“Good and organized employers rushed out and got the all PPE (personal protective equipment) they could and advocated with the city and tried to get more materials,” Bosio said. “And disorganized employers did not take steps needed to get materials.”

Shari Wooldridge, the executive director of St. Vincent De Paul Society, said Bosio’s assertions were “not true at all,” adding that her organization has been asking for supplies quickly and often, and has even had some vendors drop out as demand for protective equipment has skyrocketed. 

“We’re working with what we have,” Wooldridge said, explaining that St. Vincent De Paul is actively making orders. “If orders are short, we have to find another vendor.” 

She added that shelter staff and clients are the nonprofit’s highest priority. “We’re doing everything humanly possible to get them exactly what they need,” she said. “Sometimes it is beyond our control.”   

Despite St. Vincent De Paul’s perceived lag, Bosio said that every nonprofit-run shelter needs support from the city that they aren’t currently receiving. 

To be sure, Bosio said, staff members at the 13th Street Navigation Center were reassured by the Department of Public Health’s response to the positive case announced Thursday, as the department sent a physician and other staff to conduct screenings and a professional cleaning team to sanitize the shelter.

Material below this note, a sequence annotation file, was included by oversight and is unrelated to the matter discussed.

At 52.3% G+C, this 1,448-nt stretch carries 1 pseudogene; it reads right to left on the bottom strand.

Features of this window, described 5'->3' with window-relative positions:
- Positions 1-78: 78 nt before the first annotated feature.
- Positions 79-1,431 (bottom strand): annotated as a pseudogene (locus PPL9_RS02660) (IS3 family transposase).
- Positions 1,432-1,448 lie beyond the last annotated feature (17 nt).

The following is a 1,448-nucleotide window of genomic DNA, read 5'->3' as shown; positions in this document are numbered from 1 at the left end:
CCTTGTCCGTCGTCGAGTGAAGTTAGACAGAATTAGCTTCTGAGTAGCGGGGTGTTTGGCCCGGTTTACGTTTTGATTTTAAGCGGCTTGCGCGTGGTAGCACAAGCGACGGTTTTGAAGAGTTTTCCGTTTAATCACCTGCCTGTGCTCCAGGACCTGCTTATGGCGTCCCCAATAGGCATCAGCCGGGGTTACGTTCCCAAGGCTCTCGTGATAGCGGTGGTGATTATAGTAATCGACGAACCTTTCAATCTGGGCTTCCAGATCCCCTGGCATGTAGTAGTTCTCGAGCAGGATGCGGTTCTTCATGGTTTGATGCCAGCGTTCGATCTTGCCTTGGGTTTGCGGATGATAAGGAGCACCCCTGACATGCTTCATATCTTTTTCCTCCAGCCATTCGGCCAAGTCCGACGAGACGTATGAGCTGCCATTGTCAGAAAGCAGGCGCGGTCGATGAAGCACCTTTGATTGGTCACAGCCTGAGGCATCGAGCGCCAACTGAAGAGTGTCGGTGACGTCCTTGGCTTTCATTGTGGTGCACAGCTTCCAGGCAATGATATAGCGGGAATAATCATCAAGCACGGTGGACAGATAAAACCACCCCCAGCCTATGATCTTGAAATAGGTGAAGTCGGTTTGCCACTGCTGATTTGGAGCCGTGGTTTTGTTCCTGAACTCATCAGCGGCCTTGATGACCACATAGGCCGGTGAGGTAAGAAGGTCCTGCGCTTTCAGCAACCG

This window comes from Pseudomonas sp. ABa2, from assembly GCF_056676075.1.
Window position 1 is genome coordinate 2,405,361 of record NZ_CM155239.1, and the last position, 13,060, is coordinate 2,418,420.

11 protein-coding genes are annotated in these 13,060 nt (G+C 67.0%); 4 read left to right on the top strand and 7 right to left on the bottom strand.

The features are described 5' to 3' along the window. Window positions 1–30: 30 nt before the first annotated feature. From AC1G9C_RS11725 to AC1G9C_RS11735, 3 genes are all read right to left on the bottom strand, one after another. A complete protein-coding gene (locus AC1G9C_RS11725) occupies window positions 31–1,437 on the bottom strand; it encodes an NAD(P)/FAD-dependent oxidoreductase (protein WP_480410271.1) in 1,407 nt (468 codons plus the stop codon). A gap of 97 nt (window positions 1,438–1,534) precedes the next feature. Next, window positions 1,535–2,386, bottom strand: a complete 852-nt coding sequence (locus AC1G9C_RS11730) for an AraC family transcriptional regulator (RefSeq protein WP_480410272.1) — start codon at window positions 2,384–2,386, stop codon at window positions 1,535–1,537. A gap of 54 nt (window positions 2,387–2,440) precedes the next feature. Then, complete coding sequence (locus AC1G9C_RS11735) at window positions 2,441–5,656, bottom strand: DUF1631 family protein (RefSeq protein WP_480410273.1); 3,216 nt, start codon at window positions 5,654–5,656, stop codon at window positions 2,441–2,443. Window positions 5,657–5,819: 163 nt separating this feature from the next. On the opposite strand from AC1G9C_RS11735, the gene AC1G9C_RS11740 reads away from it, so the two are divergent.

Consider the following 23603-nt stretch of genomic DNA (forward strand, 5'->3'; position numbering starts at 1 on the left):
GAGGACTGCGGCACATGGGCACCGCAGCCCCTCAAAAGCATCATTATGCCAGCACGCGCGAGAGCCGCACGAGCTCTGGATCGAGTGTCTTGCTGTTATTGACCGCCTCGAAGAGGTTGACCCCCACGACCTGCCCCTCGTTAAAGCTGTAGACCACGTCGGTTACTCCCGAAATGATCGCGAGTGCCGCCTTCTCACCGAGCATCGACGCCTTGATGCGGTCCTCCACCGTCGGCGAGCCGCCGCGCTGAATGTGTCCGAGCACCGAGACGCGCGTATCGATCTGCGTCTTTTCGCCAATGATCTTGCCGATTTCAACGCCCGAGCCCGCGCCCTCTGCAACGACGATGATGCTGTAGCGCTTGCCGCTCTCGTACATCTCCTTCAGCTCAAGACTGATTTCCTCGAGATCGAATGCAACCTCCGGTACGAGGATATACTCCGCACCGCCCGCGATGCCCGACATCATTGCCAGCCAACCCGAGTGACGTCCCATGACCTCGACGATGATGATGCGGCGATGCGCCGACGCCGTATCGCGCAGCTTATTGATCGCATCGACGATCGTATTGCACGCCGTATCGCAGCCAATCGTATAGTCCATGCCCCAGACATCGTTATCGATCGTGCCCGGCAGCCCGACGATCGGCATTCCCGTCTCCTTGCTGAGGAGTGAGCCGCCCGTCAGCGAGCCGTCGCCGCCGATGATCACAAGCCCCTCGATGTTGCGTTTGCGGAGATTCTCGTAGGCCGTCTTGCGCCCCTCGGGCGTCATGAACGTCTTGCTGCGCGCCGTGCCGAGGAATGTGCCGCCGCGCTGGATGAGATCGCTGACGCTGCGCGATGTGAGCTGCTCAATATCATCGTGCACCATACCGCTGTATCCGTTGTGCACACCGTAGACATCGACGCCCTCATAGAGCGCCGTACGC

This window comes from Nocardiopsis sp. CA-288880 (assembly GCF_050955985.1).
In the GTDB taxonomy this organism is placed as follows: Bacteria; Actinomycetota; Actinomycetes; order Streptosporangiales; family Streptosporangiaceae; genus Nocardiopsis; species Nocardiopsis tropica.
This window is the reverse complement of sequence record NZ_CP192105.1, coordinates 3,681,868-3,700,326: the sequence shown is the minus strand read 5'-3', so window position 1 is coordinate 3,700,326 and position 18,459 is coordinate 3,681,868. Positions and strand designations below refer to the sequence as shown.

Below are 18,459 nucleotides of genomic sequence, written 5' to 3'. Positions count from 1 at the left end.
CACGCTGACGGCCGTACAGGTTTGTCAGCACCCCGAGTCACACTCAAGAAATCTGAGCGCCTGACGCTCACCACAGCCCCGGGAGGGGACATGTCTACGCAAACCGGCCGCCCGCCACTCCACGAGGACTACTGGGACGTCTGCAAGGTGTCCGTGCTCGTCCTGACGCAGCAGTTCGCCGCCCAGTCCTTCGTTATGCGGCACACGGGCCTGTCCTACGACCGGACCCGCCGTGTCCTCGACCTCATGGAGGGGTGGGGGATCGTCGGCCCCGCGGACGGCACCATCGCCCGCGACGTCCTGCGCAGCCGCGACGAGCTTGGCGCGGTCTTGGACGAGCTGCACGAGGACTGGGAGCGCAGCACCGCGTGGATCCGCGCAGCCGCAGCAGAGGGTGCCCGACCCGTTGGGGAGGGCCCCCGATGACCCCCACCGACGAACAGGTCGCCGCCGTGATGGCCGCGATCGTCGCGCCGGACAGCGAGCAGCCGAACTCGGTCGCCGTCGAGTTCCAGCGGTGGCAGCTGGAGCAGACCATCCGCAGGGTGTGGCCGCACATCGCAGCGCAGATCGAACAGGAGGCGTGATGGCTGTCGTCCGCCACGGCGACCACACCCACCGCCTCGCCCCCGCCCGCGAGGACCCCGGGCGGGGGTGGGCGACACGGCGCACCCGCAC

But as shelter employees remain on one of the city’s primary battlefronts, she said, those efforts are not nearly enough. Mission Local previously reported that, as of March 22, shelters had been operating without protocols for when a shelter resident tested positive — and lacked thermometers and other supplies for screenings. 

Emily Cohen, the Department of Homelessness’ interim director of strategy and external affairs, said that her department is working hard to provide protective and cleaning supplies to homeless shelters, and has done so to the best of its ability. The department is also sharing as much information as possible, as frequently as possible, with shelter staff, she said. 

“Supplies are a challenge, but we’re getting them to” shelters, Cohen said. “We’re all dealing in scarcity and shortage right now, and that is a national challenge — not ours alone — but it doesn’t mean it’s not critical.”

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Julian grew up in the East Bay and moved to San Francisco in 2014. Before joining Mission Local, he wrote for the East Bay Express, the SF Bay Guardian, and the San Francisco Business Times.